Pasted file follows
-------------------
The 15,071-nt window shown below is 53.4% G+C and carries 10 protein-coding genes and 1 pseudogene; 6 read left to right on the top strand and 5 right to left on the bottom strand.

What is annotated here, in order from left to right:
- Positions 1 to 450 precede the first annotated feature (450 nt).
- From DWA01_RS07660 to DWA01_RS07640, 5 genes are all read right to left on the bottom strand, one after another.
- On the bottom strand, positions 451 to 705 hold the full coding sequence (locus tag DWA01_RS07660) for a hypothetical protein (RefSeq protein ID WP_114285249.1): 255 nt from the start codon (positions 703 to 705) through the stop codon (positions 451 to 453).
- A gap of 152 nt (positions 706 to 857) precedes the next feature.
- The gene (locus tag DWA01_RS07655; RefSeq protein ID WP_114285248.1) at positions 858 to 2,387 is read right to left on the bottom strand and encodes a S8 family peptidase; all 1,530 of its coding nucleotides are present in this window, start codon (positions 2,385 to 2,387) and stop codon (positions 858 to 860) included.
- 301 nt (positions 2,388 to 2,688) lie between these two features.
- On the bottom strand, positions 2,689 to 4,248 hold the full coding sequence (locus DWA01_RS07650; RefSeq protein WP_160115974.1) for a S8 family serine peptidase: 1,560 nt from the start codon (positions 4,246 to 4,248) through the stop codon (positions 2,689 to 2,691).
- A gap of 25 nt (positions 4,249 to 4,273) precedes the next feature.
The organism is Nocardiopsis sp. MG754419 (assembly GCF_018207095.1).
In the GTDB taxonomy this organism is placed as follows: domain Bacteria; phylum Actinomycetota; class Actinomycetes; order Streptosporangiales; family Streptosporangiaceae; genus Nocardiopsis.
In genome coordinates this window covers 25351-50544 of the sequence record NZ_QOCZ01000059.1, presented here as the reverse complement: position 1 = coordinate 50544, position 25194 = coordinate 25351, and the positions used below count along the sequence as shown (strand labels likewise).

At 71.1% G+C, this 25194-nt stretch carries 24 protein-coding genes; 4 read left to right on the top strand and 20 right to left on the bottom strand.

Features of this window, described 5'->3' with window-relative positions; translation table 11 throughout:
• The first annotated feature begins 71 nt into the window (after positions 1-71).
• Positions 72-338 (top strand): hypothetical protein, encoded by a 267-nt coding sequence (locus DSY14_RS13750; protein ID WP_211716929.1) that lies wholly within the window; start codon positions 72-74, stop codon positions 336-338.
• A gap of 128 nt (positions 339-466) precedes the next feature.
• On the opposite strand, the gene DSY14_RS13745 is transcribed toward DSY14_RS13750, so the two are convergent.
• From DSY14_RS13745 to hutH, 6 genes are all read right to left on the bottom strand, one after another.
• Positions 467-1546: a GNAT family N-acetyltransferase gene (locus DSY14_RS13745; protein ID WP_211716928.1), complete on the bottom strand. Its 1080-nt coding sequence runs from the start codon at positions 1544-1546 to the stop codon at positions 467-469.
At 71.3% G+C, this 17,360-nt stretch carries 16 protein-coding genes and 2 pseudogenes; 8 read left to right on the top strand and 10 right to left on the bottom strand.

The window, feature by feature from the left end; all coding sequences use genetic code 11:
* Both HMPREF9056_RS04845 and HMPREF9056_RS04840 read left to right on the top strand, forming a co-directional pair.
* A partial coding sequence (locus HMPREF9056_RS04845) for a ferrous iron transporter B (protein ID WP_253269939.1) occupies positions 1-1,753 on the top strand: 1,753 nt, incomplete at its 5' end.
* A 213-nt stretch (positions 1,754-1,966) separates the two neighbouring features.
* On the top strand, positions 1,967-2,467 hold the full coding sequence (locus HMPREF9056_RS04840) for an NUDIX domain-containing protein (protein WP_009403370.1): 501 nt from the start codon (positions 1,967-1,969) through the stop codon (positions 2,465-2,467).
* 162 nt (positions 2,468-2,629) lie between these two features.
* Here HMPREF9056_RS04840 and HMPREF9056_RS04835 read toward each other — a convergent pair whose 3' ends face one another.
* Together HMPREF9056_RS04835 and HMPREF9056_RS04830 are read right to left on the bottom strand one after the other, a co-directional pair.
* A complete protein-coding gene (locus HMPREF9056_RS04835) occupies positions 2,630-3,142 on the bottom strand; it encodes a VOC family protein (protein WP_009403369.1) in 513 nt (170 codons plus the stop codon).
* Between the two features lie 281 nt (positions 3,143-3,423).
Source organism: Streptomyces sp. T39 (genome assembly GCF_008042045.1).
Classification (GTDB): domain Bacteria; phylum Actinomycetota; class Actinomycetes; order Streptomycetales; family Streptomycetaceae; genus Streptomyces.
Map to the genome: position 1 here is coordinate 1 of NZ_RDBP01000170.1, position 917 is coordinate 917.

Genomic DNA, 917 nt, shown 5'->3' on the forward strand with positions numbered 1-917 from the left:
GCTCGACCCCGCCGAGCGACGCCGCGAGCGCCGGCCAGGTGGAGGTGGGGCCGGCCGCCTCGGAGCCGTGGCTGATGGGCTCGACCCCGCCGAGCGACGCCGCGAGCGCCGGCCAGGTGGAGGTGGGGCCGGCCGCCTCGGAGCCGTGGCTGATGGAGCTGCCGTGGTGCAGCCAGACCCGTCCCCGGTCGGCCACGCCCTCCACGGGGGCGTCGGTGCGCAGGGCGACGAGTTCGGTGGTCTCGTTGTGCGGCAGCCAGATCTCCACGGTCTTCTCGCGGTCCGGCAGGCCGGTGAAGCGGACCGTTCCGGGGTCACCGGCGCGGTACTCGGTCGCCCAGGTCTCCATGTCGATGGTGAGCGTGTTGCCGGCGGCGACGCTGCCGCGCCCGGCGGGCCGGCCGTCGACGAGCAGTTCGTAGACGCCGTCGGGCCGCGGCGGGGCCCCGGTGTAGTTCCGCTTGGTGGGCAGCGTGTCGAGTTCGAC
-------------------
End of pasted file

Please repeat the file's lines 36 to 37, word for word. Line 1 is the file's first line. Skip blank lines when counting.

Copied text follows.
Genomic DNA, 917 nt, shown 5'->3' on the forward strand with positions numbered 1-917 from the left:
GCTCGACCCCGCCGAGCGACGCCGCGAGCGCCGGCCAGGTGGAGGTGGGGCCGGCCGCCTCGGAGCCGTGGCTGATGGGCTCGACCCCGCCGAGCGACGCCGCGAGCGCCGGCCAGGTGGAGGTGGGGCCGGCCGCCTCGGAGCCGTGGCTGATGGAGCTGCCGTGGTGCAGCCAGACCCGTCCCCGGTCGGCCACGCCCTCCACGGGGGCGTCGGTGCGCAGGGCGACGAGTTCGGTGGTCTCGTTGTGCGGCAGCCAGATCTCCACGGTCTTCTCGCGGTCCGGCAGGCCGGTGAAGCGGACCGTTCCGGGGTCACCGGCGCGGTACTCGGTCGCCCAGGTCTCCATGTCGATGGTGAGCGTGTTGCCGGCGGCGACGCTGCCGCGCCCGGCGGGCCGGCCGTCGACGAGCAGTTCGTAGACGCCGTCGGGCCGCGGCGGGGCCCCGGTGTAGTTCCGCTTGGTGGGCAGCGTGTCGAGTTCGAC